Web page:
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Legislature passes on education funding reforms

Lawmakers on recess, may take up funding bill in fall

Yawu Miller
Yawu Miller
Yawu Miller is the Banner’s senior editor. VIEW BIO
Legislature passes on education funding reforms
Massachusetts Teachers Association President Merrie Najimy leads a rally at the State House last week. BANNER PHOTO

Massachusetts Legislators ended their session last week without resolution on education funding reform, leaving on the table questions about how the state’s low-resource districts will be funded and what powers the state will have to intervene in schools and districts deemed underperforming.

“It’s been nearly a decade-long struggle,” said Charlotte Kelly, who heads the Massachusetts Education Justice Alliance. “We know what policies need to pass. We know what kids need. It’s a question of political courage. Do they have the courage to invest in black and brown kids or not?”

The Legislature in July passed a $268 million funding increase for K-12 education,  state Sen. Sonia Chang-Diaz likened to  a down payment on funding reform.

Public education in Massachusetts cities and towns is funded through a combination of local and state revenues, using a formula that was established by the Education Reform Act of 1993. Each town is given a foundation budget, a bare minimum of per-pupil funding that is determined in part by the demographics of the district, including how many English language learners, low-income students and students with disabilities are enrolled in the local school system.

In 2015, the Legislature’s Foundation Budget Review Commission found that the 1993 funding formula does not adequately compensate cities and towns for those populations and has not kept pace with the rapidly rising costs of health care for school staff. The commission estimated that the state has been underfunding education by between $1 billion and $2 billion a year.

State Sen. Sonia Chang-Diaz, a Jamaica Plain Democrat, sponsored the Promise Act, a bill that would increase education funding  by $1.4 billion, phased in over seven years. While the bill passed the Senate, it stalled in the House.

On Twitter last week, Chang-Diaz called this year’s $268 million increase a “down payment” on the Promise Act, adding, “But that doesn’t erase the fact that, 4 years since the FBRC roadmap, we have not gotten the job done yet on a durable solution to our nation-leading education disparities.”

American Federation of Teachers Massachusetts President Beth Kontos, too, said she was optimistic about this year’s funding increase.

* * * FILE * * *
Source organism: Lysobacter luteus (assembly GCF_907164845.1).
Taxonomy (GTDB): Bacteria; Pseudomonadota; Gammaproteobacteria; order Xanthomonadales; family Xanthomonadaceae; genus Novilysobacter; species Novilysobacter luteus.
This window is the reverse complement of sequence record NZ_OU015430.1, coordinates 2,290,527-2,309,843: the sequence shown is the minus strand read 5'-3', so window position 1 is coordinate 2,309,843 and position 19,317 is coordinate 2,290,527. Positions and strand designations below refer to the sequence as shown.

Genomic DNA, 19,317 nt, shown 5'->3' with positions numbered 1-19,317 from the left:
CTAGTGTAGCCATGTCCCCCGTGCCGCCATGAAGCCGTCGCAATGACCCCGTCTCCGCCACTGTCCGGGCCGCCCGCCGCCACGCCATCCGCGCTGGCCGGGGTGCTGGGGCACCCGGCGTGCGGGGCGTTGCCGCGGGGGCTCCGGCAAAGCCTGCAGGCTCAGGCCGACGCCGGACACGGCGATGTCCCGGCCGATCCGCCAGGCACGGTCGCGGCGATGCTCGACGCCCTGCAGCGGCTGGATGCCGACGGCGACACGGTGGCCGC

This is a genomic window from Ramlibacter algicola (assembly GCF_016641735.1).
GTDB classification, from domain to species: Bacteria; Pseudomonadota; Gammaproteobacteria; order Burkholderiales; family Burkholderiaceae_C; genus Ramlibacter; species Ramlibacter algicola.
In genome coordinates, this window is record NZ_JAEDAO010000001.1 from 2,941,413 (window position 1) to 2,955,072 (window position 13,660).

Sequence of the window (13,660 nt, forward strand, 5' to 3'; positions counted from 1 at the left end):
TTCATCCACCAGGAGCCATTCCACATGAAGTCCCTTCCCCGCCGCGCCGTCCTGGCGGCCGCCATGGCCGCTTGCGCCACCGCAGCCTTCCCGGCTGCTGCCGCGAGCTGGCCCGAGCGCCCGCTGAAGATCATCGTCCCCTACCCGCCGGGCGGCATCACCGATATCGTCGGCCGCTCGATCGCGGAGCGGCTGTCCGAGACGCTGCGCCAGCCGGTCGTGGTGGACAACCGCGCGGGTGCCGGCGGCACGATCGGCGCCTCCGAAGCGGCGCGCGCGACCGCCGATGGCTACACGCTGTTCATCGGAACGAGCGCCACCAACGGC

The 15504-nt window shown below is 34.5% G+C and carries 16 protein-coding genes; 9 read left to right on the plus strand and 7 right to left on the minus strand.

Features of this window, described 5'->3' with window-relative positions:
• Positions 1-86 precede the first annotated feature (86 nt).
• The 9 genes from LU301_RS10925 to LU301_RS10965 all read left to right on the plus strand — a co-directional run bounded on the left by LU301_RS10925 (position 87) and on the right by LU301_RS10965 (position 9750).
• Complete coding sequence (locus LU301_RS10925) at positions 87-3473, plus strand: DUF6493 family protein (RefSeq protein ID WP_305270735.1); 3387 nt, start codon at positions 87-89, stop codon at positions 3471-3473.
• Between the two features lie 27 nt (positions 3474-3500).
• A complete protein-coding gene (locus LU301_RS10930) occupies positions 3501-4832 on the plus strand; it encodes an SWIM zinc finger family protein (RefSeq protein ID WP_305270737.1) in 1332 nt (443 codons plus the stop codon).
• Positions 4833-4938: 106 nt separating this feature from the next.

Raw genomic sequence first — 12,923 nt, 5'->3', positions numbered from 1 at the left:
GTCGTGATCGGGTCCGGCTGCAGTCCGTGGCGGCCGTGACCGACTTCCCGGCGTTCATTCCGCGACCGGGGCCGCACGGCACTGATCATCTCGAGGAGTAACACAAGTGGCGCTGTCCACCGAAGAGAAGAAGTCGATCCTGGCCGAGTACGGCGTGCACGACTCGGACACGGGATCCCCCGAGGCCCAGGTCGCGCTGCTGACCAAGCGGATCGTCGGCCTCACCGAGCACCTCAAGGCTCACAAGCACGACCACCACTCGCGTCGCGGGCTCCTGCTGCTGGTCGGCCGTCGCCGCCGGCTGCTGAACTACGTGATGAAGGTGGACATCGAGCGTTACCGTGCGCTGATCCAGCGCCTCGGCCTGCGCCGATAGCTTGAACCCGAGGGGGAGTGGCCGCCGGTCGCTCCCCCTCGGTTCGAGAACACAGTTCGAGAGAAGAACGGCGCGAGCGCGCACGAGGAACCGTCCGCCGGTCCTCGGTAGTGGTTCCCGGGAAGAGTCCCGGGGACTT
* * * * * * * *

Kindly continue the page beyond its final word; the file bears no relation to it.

“I’m hopeful it’s a reflection of the mindset of senators and representatives.”

Education activists who turned out for a July 31 demonstration in front of the State House expressed a similar mixture of disappointment and optimism.

Ruby Reyes, executive director of the Boston Education Justice Alliance, noted that the loss of state education funding in Boston has contributed to deep cuts to the city’s school budgets.

“Boston schools have lost paraprofessionals, parent engagement facilitators and other critical staff,” she said. “Principals shouldn’t have the burden cutting staff to make numbers work. Principals should be able to have budgets based on what they need.”

Boston Teachers Union organizer Arial Branz said students with learning disabilities are shortchanged because many of the classrooms in which they’re learning are understaffed.

“Right now we have teachers with general education licenses, special education licenses and English as a second language licenses, and the district is treating them as three people,” she said. “The inclusion model that works is a regular education teacher and special education teacher, so inclusion students get the education they need while the general education students get what they need.”

State reimbursements for budget dollars lost to charter schools have been underpaid for several years, adding to the loss of funding in Boston, Reyes added.

Kontos said that members of her teachers union will be pressuring legislators when they return from their August recess.

“We are asking our members to call their representatives, senators and leadership to support the Promise and Cherish Acts,” she said, referring to both Chang-Diaz’s K-12 bill and another that would increase public higher education funding.

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